As reported by the New York Times, yesterday, the House of Representatives passed a bill extending the date that terrestrial TV stations must stop broadcasting an analog signal, from February 17, 2009 to June 12, 2009. The Senate passed a similar measure last week, and President Obama is expected to sign the bill.
Congressional action was needed, say supporters, because of the large number of people who have not either (a) signed up for cable or satellite, (b) purchased a digital ready tv, or (c) purchased a set-top converter box for over-the-air digital signals.
Michael J. Copps, the acting chairman of the Federal Communications Commission, said in a statement that the additional four months of transition time would afford “urgently needed time for a more phased transition.”
“Yes, it would be great if everyone had received their coupons, and if everybody understood the transition to digital, but they don’t,” Representative Maxine Waters, a Democrat from California, said Wednesday during the House’s debate. She said that some people, senior citizens in particular, were going to be “terribly inconvenienced.”
Some House Republicans had opposed a delay, saying that it would only increase confusion about the impending transition. “No matter what date you establish, there’s always going to be somebody who doesn’t get the message,” Representative Cliff Stearns, a Republican from Florida, said during the House debate.
Some consumers will be left in the dark, no matter when the transition happens, said Janice Finkel-Greene, the executive vice president for futures and technology at the media-buying agency Initiative. Those viewers are the “same people who are at the post office at midnight” the night before the tax deadline, she said.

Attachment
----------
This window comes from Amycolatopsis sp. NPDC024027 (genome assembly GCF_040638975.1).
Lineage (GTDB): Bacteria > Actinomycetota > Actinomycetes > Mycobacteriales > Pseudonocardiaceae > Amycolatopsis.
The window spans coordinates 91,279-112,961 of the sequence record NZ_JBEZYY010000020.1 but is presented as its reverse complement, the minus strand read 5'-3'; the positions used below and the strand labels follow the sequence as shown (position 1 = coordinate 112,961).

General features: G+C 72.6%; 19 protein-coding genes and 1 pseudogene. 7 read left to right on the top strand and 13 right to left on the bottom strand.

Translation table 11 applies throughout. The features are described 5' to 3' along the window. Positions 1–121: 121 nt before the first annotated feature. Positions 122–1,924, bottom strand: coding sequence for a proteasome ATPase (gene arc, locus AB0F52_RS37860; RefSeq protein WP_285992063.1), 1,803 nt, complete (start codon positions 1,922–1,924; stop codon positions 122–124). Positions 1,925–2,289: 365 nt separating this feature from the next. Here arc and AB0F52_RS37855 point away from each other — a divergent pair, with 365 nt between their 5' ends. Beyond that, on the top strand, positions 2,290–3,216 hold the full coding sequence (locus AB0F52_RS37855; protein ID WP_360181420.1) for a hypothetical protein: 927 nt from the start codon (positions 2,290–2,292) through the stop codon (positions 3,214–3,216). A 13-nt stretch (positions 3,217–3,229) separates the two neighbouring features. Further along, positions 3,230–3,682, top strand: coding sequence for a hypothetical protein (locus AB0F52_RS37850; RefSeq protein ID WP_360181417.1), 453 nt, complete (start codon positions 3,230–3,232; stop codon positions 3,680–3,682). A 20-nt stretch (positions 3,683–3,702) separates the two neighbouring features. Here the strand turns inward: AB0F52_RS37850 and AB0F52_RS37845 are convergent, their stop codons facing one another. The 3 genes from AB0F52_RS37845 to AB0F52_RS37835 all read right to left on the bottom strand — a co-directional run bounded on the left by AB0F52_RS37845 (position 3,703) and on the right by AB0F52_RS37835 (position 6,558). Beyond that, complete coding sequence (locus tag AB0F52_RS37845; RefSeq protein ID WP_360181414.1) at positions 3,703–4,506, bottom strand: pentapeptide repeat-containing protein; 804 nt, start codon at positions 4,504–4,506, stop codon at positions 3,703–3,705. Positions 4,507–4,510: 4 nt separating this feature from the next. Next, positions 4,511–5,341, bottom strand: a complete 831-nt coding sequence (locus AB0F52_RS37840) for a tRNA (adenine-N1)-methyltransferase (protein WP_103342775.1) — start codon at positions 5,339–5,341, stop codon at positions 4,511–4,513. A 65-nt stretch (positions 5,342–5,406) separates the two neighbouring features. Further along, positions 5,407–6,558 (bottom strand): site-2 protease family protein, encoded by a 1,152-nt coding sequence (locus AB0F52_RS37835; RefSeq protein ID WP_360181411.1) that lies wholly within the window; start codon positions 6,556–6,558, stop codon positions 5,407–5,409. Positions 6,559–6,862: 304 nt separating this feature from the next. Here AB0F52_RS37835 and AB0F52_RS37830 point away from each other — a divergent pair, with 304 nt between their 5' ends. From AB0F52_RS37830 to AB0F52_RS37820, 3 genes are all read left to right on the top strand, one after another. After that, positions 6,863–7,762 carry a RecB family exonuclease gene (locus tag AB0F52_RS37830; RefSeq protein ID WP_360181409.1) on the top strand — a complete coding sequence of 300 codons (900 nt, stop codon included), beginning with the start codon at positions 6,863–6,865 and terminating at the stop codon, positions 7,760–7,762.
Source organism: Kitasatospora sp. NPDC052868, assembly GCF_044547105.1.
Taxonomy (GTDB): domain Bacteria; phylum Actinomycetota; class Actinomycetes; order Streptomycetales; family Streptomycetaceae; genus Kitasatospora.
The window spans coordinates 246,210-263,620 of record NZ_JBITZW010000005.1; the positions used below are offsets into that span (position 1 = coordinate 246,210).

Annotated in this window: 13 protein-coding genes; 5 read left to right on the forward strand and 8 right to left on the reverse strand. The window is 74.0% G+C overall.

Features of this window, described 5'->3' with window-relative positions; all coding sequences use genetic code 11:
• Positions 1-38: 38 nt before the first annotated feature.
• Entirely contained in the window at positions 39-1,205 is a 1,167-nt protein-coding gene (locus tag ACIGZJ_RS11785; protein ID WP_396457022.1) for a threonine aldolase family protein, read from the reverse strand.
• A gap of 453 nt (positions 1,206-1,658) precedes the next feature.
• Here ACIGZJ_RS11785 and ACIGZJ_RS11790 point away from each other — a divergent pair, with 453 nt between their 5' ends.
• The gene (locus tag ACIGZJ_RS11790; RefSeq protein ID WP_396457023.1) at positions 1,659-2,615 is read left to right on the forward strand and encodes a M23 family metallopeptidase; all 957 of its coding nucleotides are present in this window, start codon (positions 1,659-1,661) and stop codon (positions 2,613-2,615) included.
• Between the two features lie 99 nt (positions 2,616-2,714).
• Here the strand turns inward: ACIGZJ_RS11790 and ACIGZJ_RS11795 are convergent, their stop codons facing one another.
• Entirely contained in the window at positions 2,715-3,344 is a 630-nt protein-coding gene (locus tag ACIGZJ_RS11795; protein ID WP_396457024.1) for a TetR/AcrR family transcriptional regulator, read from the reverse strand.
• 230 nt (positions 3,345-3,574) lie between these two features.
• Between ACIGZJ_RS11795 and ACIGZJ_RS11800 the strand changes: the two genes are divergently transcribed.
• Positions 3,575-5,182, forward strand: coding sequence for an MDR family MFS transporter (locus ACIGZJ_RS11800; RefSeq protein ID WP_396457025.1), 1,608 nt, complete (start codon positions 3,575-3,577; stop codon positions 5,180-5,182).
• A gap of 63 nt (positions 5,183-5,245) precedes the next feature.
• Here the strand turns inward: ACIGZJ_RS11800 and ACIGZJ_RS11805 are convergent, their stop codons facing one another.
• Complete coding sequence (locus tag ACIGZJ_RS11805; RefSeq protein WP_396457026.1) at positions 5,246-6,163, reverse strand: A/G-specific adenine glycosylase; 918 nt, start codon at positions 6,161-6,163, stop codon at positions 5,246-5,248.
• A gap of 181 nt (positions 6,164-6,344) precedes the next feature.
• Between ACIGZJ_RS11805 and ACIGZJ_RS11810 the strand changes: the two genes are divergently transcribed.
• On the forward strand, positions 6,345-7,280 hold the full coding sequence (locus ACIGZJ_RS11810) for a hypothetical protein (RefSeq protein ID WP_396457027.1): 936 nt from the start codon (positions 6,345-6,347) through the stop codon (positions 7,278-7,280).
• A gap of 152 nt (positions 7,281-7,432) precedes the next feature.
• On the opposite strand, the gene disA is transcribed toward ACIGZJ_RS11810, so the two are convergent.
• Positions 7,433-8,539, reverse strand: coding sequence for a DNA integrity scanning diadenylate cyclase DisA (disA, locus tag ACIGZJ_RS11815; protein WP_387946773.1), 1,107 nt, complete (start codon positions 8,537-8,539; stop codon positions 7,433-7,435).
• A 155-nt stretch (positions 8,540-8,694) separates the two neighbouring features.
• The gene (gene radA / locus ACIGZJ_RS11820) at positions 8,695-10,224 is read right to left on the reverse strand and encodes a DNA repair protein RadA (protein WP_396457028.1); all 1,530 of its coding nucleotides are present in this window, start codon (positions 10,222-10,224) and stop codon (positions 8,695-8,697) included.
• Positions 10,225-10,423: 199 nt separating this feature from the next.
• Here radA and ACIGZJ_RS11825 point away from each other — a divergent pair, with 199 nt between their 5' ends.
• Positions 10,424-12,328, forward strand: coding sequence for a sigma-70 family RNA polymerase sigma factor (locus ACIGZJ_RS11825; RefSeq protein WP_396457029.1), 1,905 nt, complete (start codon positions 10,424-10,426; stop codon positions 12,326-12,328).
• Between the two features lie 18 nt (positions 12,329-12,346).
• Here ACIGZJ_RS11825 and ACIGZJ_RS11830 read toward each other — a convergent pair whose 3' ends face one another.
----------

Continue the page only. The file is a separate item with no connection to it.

I hate to say it, but I think I agree with the “no” votes on this one. When I was in college (1996-2000), I was told that analog signals would be shut off by 2002. Then broadcasters (who have rights to use the airwaves for free) complained that they couldn’t afford or didn’t have time to upgrade their internal equipment and towers. So the deadlines were extended. Then consumer groups said that new TVs and boxes were too expensive. So deadlines were extended. Then, the government went on a $1 billion media campaign (and public interest groups like the National Association of Broadcasters joined in, too) to educate the American public about the deadline, how to upgrade, and how to get a coupon to pay almost the entire cost of a converter box. In Austin, each of the major broadcast channels has information on its website discussing the DTV switchover; some of the channels did a “digital only” test during the news to demonstrate to viewers whether their setup would continue to work after the switchover; others held DTV seminars across the viewing area to explain the switch and describe how to hook up TVs to ensure continued signal. In short, if you were paying attention, you knew what to do.
Nonetheless, a Nielsen survey conducted last month showed that as many as 6.5 million households were not ready for the transition. The survey also showed that as many as 9.9% of all African-American households were not ready. Put that on top of the fact that the coupon program ran out of money (and has yet to be re-funded by Congress), and I suppose the extension was inevitable.